soon as relieved from his command moved on toward Farmington, joining the main cavalry command under General Crook near that point about 10 p. m., Colonel Galbraith's command having been left at Shelbyville by order of General Mitchell.
October 8.-By direction of the general commanding, I followed in rear of the column with my command, camping at night near Pulaski, where, by Special Field Orders, Numbers 1, from division headquarters, the First and Third Brigades were consolidated and placed under my command.
October 9.-Brigade leading column, Fifth Iowa Cavalry in advance, came up with enemy's skirmishers about 10 a. m., and soon found the enemy in some force (supposed to be Kilpatrick's brigade), with temporary barricade erected on west side of Sugar Creek. By a well-executed saber charge of the Fifth Iowa Cavalry, 85 prisoners were captured, 13 of the enemy killed, a number wounded, and the remnant of his force dispersed in all directions.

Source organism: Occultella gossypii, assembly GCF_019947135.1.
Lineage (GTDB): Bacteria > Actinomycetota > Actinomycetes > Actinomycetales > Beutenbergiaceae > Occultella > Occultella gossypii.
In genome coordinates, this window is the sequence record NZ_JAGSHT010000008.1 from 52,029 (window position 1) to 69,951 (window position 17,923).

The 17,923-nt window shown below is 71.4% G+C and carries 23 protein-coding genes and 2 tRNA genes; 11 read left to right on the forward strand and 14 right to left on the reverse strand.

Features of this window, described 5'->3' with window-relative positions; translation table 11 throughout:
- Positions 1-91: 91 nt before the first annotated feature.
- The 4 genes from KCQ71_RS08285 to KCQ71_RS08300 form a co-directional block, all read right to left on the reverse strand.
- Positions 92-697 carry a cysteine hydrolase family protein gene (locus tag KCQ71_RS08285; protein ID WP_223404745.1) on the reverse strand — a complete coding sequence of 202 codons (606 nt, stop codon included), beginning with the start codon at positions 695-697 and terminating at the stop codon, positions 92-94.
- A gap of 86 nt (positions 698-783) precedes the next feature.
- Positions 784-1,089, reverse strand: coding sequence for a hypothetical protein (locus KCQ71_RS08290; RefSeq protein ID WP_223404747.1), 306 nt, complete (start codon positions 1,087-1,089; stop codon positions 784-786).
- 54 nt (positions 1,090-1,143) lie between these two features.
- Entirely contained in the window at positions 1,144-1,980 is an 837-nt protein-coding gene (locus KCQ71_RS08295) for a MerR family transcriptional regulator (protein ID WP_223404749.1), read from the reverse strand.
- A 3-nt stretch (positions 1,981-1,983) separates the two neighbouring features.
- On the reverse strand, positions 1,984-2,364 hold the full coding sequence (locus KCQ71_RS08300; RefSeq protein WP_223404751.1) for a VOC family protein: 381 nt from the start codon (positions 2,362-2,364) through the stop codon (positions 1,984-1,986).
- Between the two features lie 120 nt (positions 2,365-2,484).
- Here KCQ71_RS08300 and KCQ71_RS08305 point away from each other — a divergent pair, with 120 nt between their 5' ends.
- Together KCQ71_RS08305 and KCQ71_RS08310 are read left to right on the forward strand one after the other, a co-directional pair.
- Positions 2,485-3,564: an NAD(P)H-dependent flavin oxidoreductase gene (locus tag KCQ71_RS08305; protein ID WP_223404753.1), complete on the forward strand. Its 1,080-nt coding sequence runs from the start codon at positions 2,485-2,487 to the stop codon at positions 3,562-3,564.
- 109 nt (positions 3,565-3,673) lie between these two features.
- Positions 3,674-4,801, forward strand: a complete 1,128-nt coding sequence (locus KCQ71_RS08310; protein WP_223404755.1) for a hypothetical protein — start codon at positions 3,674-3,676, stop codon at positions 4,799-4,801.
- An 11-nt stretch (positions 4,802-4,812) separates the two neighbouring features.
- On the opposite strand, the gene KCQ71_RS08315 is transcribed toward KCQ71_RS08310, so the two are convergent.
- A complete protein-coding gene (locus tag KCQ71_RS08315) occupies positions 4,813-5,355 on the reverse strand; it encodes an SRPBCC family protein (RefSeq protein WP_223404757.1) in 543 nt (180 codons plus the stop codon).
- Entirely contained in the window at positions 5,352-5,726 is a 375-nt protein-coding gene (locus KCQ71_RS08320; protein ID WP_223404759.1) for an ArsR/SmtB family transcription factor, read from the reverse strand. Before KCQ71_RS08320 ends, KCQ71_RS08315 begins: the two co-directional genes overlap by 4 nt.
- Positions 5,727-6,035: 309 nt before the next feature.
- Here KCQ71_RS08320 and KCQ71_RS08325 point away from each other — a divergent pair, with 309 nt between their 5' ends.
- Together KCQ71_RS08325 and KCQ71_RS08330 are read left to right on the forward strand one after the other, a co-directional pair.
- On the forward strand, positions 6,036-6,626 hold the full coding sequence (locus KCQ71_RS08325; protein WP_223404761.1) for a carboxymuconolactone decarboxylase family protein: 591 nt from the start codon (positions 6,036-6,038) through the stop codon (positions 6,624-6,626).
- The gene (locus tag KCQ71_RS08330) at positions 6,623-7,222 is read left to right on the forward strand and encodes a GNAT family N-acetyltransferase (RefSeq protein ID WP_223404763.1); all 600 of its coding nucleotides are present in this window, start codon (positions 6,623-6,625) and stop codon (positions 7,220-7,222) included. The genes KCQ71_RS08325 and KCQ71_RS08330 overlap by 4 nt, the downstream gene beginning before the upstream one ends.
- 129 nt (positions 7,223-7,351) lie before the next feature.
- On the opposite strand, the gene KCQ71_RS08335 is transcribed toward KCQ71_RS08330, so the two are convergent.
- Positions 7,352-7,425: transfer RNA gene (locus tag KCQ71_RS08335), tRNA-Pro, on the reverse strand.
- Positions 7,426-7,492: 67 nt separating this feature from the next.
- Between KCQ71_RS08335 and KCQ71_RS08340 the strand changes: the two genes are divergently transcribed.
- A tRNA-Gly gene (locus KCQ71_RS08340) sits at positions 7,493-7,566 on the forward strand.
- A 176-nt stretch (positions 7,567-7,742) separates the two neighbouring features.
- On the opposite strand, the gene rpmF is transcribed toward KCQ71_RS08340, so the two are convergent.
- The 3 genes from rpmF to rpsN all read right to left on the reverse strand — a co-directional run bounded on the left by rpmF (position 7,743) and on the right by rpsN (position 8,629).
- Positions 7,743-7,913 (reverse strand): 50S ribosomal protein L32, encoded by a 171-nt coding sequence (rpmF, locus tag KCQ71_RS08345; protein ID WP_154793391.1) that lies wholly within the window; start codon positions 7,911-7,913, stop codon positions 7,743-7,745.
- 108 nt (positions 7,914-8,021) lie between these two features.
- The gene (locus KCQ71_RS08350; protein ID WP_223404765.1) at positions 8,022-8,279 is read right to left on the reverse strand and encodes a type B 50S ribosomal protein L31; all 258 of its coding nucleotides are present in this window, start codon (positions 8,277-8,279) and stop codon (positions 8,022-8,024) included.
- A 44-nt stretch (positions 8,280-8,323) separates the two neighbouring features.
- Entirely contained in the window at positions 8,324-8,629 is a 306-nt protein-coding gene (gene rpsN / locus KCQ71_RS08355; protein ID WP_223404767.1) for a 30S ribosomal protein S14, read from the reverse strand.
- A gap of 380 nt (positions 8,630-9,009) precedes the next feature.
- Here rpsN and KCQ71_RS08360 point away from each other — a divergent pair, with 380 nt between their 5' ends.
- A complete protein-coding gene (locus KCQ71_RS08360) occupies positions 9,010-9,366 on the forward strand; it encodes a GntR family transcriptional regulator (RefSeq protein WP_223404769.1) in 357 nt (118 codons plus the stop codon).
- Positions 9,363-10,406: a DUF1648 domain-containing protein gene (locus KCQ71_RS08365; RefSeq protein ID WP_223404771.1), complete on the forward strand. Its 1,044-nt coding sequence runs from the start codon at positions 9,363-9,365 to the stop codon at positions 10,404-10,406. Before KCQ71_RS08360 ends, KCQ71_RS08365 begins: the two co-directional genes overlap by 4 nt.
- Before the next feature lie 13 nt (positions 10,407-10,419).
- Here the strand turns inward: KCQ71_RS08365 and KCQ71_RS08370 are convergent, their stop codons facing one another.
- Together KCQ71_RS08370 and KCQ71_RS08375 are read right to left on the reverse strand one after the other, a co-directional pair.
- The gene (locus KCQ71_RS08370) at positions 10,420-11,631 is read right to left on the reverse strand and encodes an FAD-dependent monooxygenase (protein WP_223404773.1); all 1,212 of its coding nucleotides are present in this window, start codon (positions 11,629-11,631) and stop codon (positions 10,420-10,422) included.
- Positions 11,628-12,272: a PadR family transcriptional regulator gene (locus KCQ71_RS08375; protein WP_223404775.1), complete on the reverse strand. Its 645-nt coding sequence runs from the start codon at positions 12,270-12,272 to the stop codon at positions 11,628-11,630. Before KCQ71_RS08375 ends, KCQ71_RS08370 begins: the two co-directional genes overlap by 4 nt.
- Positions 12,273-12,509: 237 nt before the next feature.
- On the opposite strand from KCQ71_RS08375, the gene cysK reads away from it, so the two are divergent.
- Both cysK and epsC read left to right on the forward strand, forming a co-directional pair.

On our side 1 man wounded. Camped near Rogersville, Ala., after having pursued the enemy to and beyond Elk River and finding that his force had succeed in crossing the Tennessee at a ford. Of the operations of my command from the 10th instant to the and rapidity of our marches my horses are much jaded, and will require some considerable time and rest before they will again be fit for active operations.
I am, sir, your obedient servant,
W. W. LOWE,
Colonel Fifth Iowa Cavalry, Commanding.
ACTING ASSISTANT ADJUTANT-GENERAL,
Second Cavalry Division, Brownsborough, Ala.
Report of Colonel Eli Long, Fourth Ohio Cavalry, commanding Second Brigade.
HDQRS. SECOND BRIGADE, SECOND DIVISION CAVALRY,
Camp near Maysville, Ala., October 20, 1863.
LIEUTENANT: In compliance with instructions received, I have the honor to submit the following report of the part taken by my brigade in the pursuit of the rebel cavalry under General Wheeler, from the time this force crossed the Tennessee River near Washington, Tenn., until they recrossed it near Rogersville, Ala.
At the time the enemy crossed the river on the morning of September 30, the larger portion of my brigade was separated into detachments which were stationed along the river at the various fords. The enemy crossed a portion of them above where one battalion of the First Ohio Cavalry, under Major Scott, was stationed, and a portion of them at this place, first having fired on Major Scott's battalion with canister and thrown him into some disorder. He, however, succeed in escaping from a large force of the enemy, by whom he was almost entirely surrounded, and who had sent in a flag of truce demanding his surrender, with the loss of some 15 men cap-